Confirm Action

Are you sure you wish to do this?

Confirm Cancel
Member Login
Site Notices
1/25/2018 7:38:29 AM
Posted: 1/2/2006 10:05:17 AM EST
I can't decide between a cmt chrome lined upper, or rra chrome molly upper. Whats the difference, and which is best? I understand molly is harder and makes a good mg barrel, but the build will be a semi. Thanks
Link Posted: 1/2/2006 10:16:56 AM EST
It depends on what type of shooting you are doing. For a low-maintenance SHTF type rifle, chrome-lined is the way to go.
Link Posted: 1/2/2006 11:06:19 AM EST
Chrome lined barrels won't be as accurate so I hear, but plenty accurate for most uses(including the military).

Chrome lined barrels do last longer, and are easier to clean by a long shot.
Link Posted: 1/2/2006 11:58:52 AM EST
Chrome lining is easer to clean and the barrel will last longer, which is why it is used a lot in the military.
A chromed barrel will be slightly less accurate than a similar chrome-moly barrel, but most folks won't really notice.
Link Posted: 1/2/2006 12:02:04 PM EST
Link Posted: 1/2/2006 8:51:26 PM EST
if those are the choices, definitly chrome-lined
Link Posted: 1/2/2006 9:33:08 PM EST
[Last Edit: 1/2/2006 9:36:11 PM EST by Homeinvader]
The question you are really asking is chrome-lined or unlined, not Chromoly or lined. Most GI barrels ARE chrome-lined chromoly steel. Chromoly (short for chromium-molybdenum) steel is an alloy that is not very well blended, which creates some drawbacks. It is strong and takes its heat pretty well, but is highly prone to corrosion and uneven wear, which is why these barrels are usually chrome-lined. A bullet passing through an unlined chromoly barrel will pass over patches of chromium, then patches where the molybdenum is in higher concentration, etc. Each of the metals that go into chromoly have different hardnesses and corrosion resistance, so this is why when chromoly burns out due to use it will have bare patches where the weaker metals have worn away faster than the other metals. When your rounds start to keyhole on your target, it is usually a sign that you've worn a bare patch in the rifling of your chromoly barrel.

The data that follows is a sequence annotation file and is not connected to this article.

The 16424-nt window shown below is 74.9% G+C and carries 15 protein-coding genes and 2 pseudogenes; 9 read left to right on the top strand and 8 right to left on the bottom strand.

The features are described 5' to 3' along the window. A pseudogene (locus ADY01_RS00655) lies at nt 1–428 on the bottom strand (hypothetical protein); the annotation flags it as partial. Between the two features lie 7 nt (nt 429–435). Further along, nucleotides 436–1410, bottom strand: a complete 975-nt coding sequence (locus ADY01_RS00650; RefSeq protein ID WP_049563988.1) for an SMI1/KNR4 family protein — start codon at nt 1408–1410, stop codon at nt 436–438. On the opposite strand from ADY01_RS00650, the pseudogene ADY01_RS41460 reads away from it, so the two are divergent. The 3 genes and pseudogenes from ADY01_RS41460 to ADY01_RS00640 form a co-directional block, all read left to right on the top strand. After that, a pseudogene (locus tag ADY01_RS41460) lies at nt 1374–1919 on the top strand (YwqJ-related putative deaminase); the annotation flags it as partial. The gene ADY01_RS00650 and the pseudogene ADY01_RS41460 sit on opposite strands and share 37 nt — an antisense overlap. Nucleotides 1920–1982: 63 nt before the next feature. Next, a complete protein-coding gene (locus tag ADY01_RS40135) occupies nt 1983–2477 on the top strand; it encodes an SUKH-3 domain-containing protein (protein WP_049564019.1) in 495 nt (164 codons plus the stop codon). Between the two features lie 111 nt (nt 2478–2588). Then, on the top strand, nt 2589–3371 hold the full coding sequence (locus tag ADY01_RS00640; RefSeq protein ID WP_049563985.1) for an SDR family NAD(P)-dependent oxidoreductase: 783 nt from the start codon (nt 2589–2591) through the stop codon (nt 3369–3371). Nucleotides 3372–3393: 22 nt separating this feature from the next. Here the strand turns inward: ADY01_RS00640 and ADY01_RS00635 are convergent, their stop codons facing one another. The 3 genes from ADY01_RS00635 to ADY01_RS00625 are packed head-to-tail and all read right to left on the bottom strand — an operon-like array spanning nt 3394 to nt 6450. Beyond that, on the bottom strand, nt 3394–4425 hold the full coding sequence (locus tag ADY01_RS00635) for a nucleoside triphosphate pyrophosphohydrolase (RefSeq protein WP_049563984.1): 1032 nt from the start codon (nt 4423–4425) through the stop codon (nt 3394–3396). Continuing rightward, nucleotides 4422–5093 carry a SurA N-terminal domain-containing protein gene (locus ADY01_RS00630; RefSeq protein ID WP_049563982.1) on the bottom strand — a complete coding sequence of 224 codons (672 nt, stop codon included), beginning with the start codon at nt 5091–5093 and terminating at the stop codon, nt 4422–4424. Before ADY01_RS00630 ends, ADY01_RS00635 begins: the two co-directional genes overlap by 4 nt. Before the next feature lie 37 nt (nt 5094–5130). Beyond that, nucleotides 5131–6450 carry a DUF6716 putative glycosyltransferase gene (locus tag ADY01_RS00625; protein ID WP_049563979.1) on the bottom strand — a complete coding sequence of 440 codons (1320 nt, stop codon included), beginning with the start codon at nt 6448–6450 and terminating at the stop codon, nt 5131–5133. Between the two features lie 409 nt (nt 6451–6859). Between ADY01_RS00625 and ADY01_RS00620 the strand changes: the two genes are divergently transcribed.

If longevity and volume of fire is your thing, go with a chrome-lined chromoly steel barrel. If accuracy is what you're after, then go with a 416 stainless barrel. Stainless is about as perfectly blended as steel gets, so you won't get little bare spots in the barrel resulting in the telltale keyholing that happens to chromoly. Stainless wears very evenly, so the rifling wear that might be visible at the muzzle will likely be the same along the whole length. Chrome lining a chomoly steel barrel mimics this to a degree in that the internal surface of the barrel is the same along the whole length. Chrome lining makes it slick and easier to clean as well as uniform. The trouble is that chrome lining cannot be applied evenly inside the barrel, so accuracy suffers.

Hope this helps.
Top Top